Studio Verso located in the city of St. Johns, in the province of Newfoundland, in the country of Canada recently won the Board of Trade’s annual business resilience award
Studio Verso in St. John’s hasn’t let the COVID-19 pandemic slow down the owners from turning their dream into pedal-powered reality.
Founder Emily Hickey and co-owner Maria Snow describe Studio Verso as a “movement studio,” offering classes for spin, rowing and yoga, as well as a recovery program.
“We’ve been overwhelmed by the response from our community,” said Hickey.
“Our community members are so lovely and positive and they really emulate the culture that we have built here.”
Studio Verso is the product of two like-minded fitness enthusiasts looking to steer away from the status quo.
“Our business is designed with inclusivity at the forefront,” Hickey said.
“There’s a lot of thought behind every element of our space and it’s meant to create a space that is as safe as possible for as many people as possible.”
In November, the St. John’s Board of Trade recognized Studio Verso with its annual award for business resilience.
The award provided some validation for Hickey, who passed the bar exam to become a lawyer last year but chose non-practicing status for the time being to focus on Studio Verso.
“I do not regret that decision,” she said.
“I think that winning the award at the Board of Trade was also a recognition that it was the right decision to make.”
The idea for the business began to form in the fall of 2020, with the two officially opening up shop in in October 2021. Every step they’ve taken — or every pedal pushed — has been done during the pandemic.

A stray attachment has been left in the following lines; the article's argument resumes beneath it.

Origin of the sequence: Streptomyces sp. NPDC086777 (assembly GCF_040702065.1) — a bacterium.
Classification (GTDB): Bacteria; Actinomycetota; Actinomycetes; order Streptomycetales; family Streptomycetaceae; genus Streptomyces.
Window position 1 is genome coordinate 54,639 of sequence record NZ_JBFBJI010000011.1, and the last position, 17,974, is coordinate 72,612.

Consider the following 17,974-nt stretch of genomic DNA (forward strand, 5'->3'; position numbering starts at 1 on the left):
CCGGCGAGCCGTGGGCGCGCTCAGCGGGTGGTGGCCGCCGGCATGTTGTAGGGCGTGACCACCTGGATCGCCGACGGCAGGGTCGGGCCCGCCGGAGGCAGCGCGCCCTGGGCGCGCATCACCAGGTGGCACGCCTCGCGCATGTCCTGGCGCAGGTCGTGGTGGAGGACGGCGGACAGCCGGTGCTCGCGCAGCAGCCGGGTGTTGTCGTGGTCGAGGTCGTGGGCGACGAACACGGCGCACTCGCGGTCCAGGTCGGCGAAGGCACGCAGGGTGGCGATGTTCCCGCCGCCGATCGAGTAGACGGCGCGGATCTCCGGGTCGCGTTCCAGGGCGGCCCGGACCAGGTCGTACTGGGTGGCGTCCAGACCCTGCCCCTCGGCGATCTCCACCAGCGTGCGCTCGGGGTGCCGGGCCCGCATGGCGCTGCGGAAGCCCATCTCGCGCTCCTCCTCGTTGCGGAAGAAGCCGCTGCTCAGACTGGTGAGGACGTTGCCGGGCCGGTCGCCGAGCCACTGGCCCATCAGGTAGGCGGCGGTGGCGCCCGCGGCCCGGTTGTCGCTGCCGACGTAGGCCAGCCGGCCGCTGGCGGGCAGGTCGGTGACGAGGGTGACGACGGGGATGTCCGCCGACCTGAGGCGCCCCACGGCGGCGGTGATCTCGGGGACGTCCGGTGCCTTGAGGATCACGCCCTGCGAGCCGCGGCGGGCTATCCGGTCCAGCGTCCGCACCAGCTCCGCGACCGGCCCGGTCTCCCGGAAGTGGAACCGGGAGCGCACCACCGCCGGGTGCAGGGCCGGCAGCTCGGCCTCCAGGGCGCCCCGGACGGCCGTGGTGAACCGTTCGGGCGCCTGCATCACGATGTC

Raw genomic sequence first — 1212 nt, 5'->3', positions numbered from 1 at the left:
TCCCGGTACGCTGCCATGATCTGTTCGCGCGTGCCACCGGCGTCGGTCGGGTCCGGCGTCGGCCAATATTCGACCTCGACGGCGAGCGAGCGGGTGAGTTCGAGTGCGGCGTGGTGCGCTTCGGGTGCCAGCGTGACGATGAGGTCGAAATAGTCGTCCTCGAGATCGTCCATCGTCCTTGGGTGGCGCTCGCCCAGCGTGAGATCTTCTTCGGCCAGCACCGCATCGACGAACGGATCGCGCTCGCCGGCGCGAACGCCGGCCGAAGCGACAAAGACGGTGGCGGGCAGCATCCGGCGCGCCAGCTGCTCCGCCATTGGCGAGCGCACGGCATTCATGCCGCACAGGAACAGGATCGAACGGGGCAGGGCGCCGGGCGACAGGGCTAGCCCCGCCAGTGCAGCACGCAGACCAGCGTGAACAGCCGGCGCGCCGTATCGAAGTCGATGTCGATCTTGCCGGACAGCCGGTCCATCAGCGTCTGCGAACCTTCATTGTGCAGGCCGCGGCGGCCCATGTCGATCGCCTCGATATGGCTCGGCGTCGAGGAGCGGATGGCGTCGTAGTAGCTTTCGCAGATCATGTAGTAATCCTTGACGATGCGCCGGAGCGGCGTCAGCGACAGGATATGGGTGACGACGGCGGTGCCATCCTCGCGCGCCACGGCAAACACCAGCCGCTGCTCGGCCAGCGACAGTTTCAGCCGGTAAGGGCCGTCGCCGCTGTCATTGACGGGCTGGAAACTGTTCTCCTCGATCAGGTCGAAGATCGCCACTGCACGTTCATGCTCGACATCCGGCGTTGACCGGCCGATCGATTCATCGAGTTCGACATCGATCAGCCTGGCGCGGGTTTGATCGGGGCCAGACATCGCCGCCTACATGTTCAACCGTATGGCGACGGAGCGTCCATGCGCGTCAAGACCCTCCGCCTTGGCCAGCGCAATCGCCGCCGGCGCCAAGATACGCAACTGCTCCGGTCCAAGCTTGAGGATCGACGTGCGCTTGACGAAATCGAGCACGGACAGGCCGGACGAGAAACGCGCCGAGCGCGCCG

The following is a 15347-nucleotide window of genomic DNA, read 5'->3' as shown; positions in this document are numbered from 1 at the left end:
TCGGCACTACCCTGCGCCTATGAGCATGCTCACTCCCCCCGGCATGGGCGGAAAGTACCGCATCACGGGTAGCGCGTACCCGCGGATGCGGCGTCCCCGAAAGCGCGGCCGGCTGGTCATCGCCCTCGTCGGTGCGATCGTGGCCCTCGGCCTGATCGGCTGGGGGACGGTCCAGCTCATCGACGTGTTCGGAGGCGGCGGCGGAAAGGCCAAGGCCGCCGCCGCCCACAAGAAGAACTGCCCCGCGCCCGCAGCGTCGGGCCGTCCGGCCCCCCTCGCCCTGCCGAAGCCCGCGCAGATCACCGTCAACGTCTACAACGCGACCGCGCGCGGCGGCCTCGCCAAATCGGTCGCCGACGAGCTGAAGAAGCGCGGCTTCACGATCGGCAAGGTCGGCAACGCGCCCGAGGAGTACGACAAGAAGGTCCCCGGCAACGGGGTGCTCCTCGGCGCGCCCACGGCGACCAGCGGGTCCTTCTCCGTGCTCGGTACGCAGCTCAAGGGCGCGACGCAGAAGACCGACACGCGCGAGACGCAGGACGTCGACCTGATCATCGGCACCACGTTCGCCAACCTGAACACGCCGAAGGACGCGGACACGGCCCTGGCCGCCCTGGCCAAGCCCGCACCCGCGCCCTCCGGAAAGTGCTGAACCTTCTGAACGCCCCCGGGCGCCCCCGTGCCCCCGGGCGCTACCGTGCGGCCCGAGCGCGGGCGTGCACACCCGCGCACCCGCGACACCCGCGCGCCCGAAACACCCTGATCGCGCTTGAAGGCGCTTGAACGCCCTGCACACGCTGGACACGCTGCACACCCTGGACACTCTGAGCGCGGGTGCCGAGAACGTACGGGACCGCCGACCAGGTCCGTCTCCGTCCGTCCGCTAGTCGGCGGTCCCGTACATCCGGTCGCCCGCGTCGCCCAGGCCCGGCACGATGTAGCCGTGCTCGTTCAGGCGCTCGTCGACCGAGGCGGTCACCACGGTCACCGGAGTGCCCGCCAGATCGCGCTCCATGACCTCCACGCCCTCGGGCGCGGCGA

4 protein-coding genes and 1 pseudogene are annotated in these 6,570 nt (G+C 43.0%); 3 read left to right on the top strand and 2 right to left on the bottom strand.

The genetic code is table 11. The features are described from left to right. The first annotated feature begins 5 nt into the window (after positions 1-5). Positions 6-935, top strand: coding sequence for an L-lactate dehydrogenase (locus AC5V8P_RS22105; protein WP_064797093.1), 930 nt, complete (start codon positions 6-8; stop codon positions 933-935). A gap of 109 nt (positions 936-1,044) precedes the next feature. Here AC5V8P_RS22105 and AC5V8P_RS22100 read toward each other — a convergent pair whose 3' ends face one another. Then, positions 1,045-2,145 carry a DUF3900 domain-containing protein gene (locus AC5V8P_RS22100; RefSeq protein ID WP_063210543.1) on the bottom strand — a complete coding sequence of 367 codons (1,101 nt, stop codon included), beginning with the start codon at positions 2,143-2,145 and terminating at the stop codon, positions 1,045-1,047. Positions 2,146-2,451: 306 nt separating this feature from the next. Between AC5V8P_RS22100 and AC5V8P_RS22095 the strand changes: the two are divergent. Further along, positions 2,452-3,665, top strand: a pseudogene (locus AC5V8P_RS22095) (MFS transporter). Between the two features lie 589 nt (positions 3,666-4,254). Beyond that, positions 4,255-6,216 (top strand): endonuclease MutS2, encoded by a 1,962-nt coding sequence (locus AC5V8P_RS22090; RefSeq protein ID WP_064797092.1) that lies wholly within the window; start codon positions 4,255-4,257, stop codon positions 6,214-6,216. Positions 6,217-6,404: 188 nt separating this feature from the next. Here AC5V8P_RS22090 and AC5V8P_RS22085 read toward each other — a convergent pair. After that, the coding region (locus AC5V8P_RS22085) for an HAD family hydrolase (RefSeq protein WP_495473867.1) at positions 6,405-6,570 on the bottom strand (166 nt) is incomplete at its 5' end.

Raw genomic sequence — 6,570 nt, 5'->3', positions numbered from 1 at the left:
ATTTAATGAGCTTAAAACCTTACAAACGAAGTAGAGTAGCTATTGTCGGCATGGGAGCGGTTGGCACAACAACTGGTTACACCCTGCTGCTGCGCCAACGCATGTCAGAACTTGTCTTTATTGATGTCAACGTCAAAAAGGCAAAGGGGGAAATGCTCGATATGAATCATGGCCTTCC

“We had nothing to compare it to. It’s been a very interesting experience,” Hickey said.
“This is our first winter that we are open without restrictions from the government, so we’re experiencing a big influx of individuals and it’s really lovely to be seeing so many new members coming into our space.”
The studio features gender-neutral change rooms, has one piece of accessible equipment per room, and unlike a lot of gyms, doesn’t have wall-to-wall mirrors on every available space.
“I think that when you walk into here there’s just an energy that the community brings that truly is so special,” Snow said.
“It does feel welcoming, and I think we have put such attention into walking the walk and not just talking the talk that you can really feel that when you walk in the space.”
The duo now operates in a space with sleek colours, bright lights and loud music to motivate the folks who come in for a spin.
“We love when the lights are low and the music is loud,” said Hickey.
“We keep the lights low because not everybody wants to be seen or feel seen during the class. It’s really a time to get out of your own head, get into your body.”
Studio Verso also takes time to celebrate milestones; a user’s first class is recognized as well as members who have hit the 100-class mark and even a few who have completed 200.
With 2023 in full swing, the studio is adding more to its exercise arsenal.
“We are launching our fifth program, which is called ‘Train,'” Snow said.
“Train is going to be a combination of floor work, mat work, band work, body weight movement as well. And we are super excited.”
With more than 20 instructors — included the two owners — six front-of-house staff Studio Verso is picking up speed.
“We love to say it’s just the beginning because we always are coming up with new ideas and further developing our program,” Hickey said.
“Growth is definitely on the horizon.”
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